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Management Models and Leadership Styles

Wednesday, November 1, 2017 - Joe Kiedinger

The two management styles that I’ve encountered—and are most prevalent in today’s workplace—are the “X” and “Y” models of management.

The “X” model is a “do it or else” style. This is closely related to a military boot camp style. Workers are told the what to do and not why to do it. It is a dying style due to the influx of the Millennial generation not putting up with it. Companies are realizing this Baby Boomer style is not the most effective way to lead people. The Pros are: things move quickly because decisions and directives are given quickly. When the top leaders realize there needs to be a shift in strategy, that shift is responded to immediately. The Cons are: people will quit, not wanting to be treated in this manner. And, it’s difficult to keep good workers engaged. These companies spend more of their resources on recruitment and training than their “Y” model counterpart.

ArmyBoots_shutterstock_112917010SMALLER.jpgThe “Y” model is management by consensus where all must agree before moving forward. These companies have many meetings and wish for everyone to contribute their ideas before making a decision. The Pros are: people feel like they have a voice. They are welcomed to contribute their ideas. This management style tends to be more social and relationship-based rather than task-based. The Cons are: process changes come about slowly, so there is an inability to move at the high speed of business. Once a decision is made, the issue has changed. These managers struggle with accountability and honest feedback—which is critical for personal growth and achievement.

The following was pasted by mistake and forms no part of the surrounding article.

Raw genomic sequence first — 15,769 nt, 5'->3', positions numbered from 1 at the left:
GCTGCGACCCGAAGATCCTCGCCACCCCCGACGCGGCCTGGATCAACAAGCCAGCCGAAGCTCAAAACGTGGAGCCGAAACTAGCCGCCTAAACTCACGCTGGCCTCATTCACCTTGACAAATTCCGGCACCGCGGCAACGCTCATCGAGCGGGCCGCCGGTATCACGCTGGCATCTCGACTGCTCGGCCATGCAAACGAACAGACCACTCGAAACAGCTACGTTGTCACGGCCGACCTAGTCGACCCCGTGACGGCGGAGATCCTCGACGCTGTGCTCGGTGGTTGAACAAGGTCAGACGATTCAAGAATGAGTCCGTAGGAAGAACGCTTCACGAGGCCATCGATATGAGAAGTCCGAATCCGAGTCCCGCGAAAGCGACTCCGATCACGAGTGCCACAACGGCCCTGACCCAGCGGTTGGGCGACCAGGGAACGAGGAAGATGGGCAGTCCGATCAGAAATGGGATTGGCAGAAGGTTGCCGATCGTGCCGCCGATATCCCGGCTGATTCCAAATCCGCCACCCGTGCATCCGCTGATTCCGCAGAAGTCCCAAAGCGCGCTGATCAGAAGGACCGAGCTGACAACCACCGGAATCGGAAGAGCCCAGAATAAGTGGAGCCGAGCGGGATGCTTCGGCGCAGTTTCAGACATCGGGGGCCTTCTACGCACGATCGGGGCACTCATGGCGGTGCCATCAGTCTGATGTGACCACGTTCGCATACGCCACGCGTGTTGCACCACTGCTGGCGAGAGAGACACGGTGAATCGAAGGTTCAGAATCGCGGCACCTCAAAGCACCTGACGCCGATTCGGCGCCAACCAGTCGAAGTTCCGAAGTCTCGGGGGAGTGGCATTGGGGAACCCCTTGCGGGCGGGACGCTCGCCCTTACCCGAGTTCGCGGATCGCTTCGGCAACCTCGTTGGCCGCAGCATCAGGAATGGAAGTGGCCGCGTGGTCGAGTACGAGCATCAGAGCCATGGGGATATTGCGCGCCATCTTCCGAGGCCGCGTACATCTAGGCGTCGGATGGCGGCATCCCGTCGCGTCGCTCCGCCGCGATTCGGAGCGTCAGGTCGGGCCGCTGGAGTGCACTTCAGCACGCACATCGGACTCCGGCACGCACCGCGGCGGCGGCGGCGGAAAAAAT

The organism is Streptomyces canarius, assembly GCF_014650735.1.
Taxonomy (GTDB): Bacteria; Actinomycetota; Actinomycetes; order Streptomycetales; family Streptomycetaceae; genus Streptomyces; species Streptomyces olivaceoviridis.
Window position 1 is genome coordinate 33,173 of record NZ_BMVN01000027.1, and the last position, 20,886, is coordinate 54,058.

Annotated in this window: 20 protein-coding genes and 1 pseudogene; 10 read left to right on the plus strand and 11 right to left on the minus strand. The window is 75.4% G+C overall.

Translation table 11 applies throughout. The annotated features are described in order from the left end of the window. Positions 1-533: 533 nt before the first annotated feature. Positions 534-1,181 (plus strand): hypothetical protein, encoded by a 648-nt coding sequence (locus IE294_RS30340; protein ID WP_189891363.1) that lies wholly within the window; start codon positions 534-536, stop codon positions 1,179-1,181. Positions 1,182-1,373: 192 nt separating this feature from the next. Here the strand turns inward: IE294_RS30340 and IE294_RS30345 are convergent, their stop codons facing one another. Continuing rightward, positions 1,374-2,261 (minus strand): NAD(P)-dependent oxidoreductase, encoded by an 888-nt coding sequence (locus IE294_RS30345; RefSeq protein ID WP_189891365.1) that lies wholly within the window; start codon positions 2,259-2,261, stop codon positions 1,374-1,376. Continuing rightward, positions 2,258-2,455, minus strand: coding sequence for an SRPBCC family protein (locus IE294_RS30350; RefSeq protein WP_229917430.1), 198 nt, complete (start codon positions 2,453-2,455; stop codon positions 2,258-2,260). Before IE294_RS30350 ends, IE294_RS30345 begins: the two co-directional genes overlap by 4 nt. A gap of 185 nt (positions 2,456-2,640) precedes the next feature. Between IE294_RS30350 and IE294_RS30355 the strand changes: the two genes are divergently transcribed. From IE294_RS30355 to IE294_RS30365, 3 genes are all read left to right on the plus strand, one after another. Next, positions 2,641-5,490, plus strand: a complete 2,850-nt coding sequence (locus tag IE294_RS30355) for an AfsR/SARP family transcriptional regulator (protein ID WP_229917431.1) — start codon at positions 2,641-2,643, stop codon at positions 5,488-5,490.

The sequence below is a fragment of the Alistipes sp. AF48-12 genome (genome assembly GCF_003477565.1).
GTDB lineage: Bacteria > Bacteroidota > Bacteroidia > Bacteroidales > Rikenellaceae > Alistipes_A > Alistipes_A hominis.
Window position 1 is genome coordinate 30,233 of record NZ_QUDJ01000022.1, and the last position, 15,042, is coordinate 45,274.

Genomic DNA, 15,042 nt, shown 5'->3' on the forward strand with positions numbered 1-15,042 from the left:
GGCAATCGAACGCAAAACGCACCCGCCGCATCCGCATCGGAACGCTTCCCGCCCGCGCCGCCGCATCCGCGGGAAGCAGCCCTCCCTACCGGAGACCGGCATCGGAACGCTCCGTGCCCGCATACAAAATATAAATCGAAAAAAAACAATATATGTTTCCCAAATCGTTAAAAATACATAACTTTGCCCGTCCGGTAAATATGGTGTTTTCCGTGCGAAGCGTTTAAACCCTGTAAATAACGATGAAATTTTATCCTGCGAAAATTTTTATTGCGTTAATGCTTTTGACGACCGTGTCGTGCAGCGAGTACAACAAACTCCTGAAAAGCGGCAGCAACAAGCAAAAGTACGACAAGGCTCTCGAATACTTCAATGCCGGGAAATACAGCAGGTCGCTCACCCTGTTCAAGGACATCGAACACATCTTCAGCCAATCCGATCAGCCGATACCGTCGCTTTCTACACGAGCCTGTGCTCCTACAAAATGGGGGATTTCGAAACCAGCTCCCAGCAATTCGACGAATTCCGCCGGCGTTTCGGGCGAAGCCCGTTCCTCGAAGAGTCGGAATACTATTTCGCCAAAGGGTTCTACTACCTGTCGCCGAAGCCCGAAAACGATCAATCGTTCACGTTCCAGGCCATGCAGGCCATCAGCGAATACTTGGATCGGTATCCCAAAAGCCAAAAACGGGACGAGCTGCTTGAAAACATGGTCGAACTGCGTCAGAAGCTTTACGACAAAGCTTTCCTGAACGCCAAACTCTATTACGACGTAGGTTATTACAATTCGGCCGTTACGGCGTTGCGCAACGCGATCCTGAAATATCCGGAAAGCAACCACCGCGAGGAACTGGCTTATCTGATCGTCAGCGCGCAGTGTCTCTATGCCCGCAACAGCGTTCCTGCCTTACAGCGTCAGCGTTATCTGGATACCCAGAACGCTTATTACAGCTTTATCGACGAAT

My management model is Servant Leadership (“SL”). It is strict but fair, celebrates small wins and treats each person as unique. The “SL” model is comprised of two words. I will define both. Servant: meeting legitimate needs, not wants. Leadership: the ability to influence another person creating a win/win. The “SL” model is about giving the manager the autonomy to create his or her own mini-culture within the broader corporate culture. They are held accountable to the results, not the process by which they achieved the results (assuming it’s through an ethical practice). This is my style and the style that speaks to every generation currently in the workforce. I would say it closely resembles parenting. We want our kids to learn from their mistakes, so we mentor them, not manage them. Through our counsel they become independent contributors because their values guide their decisions. This is the most effective style for today’s world.

The strangest management style I’ve seen is the “Wing It” model. This is the style of most small business leaders. They haven’t established clear values, a mission, or a vision and they’ve never really managed before. This is typical of young entrepreneurs who hire their first employee without a plan. They learn their style through pure gut feelings and experiences. They expect everyone to manage him or herself, like they do. I know this model very well, because that was me fifteen years ago.

My suggestion for a new manager is to study the “SL” model. The world is changing, so studying antiquated ways of management isn’t productive. It’s important to note that management models are different than leadership styles. I have already shared the models of management. It’s important that the manager engage in leadership training. We need to go from an age of manager to mentor. Managers manage things, time and themselves, but a manager can’t manage a person—they must lead them. We need both leaders and managers to make business truly successful.

Joe Kiedinger

ACTION PLAN: Resources to learn more: The Brander-In-Chief, The Servant, The Servant as Leader, all found on Amazon.


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